Round 3 of the 2015 Sinquefield Cup saw the tournament developing in a completely different style than last year’s Caruana blowout. After 3 rounds in Saint Louis, Veselin Topalov remains in the lead with 2.5/3 points, but Magnus Carlsen is on a close trail with 2/3 points going into round 4. Topalov played a Canal-Sokolsky attack, which is a Nimzovich-Rossolimo variation.
The variation worked out well for Topalov, who has proven a force to be reckoned with in this year’s tournament. 2nd place is a 3-way tie between Carlsen, Giri, and Aronian each with 2 points. Carlsen played the English against Vachier-Lagrave and managed to edge out the French Grandmaster to continue his exceptional performance rebounding from a tragic time control mixup earlier this year in Norway Chess 2015.
The 2nd round of the 2015 Sinquefield Cup is complete and it is almost possible to feel the air being sucked out of the tournament room in Saint Louis from anywhere in the country. Veselin Topalov won a scorching victory against Hikaru Nakamura this evening to go 2-0 in the tournament. The two grandmasters battled it out over the board in a Ruy-Lopez Berlin Defence 3…Nf6 where Topalov held a slight advantage throughout the game before Nakamura succumbed to the pressure with 57…Rd4+.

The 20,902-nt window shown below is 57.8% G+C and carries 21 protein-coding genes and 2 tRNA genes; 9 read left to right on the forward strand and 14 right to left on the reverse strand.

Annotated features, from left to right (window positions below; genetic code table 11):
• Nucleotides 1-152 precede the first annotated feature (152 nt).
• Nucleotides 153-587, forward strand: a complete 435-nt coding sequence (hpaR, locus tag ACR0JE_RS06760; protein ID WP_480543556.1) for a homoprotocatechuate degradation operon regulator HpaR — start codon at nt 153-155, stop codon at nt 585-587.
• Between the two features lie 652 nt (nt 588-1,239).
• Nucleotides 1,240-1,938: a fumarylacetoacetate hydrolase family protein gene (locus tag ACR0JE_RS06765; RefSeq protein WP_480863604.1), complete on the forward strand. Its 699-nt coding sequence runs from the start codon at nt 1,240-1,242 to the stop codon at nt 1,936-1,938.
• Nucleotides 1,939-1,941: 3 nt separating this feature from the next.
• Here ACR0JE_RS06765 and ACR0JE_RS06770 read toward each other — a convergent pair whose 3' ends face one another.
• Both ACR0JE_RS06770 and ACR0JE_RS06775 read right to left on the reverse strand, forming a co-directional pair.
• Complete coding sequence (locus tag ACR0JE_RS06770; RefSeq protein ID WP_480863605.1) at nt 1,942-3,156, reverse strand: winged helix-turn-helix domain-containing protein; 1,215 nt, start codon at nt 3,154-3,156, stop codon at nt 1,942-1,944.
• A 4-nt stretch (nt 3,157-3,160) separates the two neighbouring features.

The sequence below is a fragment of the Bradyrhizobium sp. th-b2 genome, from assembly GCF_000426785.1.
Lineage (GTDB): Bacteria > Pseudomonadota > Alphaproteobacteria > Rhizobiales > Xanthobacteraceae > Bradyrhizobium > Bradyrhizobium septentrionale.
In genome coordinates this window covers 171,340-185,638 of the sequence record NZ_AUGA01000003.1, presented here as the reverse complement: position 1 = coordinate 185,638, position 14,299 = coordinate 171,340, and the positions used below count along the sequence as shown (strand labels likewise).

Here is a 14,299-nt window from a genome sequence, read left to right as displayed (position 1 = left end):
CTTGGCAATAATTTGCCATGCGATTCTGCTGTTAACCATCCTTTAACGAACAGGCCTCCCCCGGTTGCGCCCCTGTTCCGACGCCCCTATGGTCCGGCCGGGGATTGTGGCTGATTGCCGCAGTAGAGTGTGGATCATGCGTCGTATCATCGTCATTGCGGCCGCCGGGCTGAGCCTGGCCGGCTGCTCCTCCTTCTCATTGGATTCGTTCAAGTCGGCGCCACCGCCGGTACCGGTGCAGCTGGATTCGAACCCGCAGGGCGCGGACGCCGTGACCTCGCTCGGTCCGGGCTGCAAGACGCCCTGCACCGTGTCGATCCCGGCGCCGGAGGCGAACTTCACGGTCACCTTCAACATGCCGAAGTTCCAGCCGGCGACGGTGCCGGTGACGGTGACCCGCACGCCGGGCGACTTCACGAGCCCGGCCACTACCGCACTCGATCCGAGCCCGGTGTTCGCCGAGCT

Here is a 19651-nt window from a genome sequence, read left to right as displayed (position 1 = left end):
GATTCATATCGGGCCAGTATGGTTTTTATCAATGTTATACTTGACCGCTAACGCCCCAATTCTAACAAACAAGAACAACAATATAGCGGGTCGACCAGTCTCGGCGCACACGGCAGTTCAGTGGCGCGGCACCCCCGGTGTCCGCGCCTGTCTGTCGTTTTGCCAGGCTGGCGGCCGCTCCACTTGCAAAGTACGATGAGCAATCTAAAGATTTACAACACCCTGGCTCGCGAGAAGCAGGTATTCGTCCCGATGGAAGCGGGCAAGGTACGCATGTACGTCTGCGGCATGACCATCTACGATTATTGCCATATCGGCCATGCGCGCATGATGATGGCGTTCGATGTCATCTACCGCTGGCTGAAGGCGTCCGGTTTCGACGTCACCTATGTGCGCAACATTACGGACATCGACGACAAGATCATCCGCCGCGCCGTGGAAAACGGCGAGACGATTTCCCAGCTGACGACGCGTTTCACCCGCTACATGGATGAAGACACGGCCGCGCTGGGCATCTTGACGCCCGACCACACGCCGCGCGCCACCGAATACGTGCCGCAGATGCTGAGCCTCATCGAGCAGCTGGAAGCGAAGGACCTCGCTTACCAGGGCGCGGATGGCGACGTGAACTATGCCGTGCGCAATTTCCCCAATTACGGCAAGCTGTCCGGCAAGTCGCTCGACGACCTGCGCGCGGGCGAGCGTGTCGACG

Topalov’s win brings him to within 25 points of World Champion Magnus Carlsen for #1 on the FIDE leaderboard. Speaking of the champ, Carlsen edged out another victory against Fabiano Caruana to go 2-0 in the tournament. Caruana was unable to obtain compensation after Carlsen’s brilliant 39…Rb2! This time last year, Caruana was beginning his now-famous rampage through his opponents in the tournament, but the beauty of chess is showing us that nothing is a sure thing, even in the professional world.
GM Topalov V. (1) 2816
GM Nakamura H. (1) 2814
GM Vachier-Lagr. (1) 2731
GM Aronian L. (1) 2765
GM Giri Anish (1) 2793
GM So Wesley (0) 2779
GM Caruana F. (0) 2808
GM Carlsen M. (0) 2853
GM Grischuk A. (0) 2771
GM Anand V. (0) 2816
After two rounds, Veselin Topalov has sole lead in the tournament with Vachier-Lagrave, Aronian, and Giri coming in close second.
The first round of the 2015 Sinquefield Cup is finished with each game concluding decisively. Magnus Carlsen and Veselin Topalov played a rather snoozy game that the World Champion later referred to as chicken chess. It seemed at times like Carlsen was playing as though he was not familiar with the opening. In the end Carlsen was unable to obtain sufficient compensation for his play and fell in the first round to Topalov.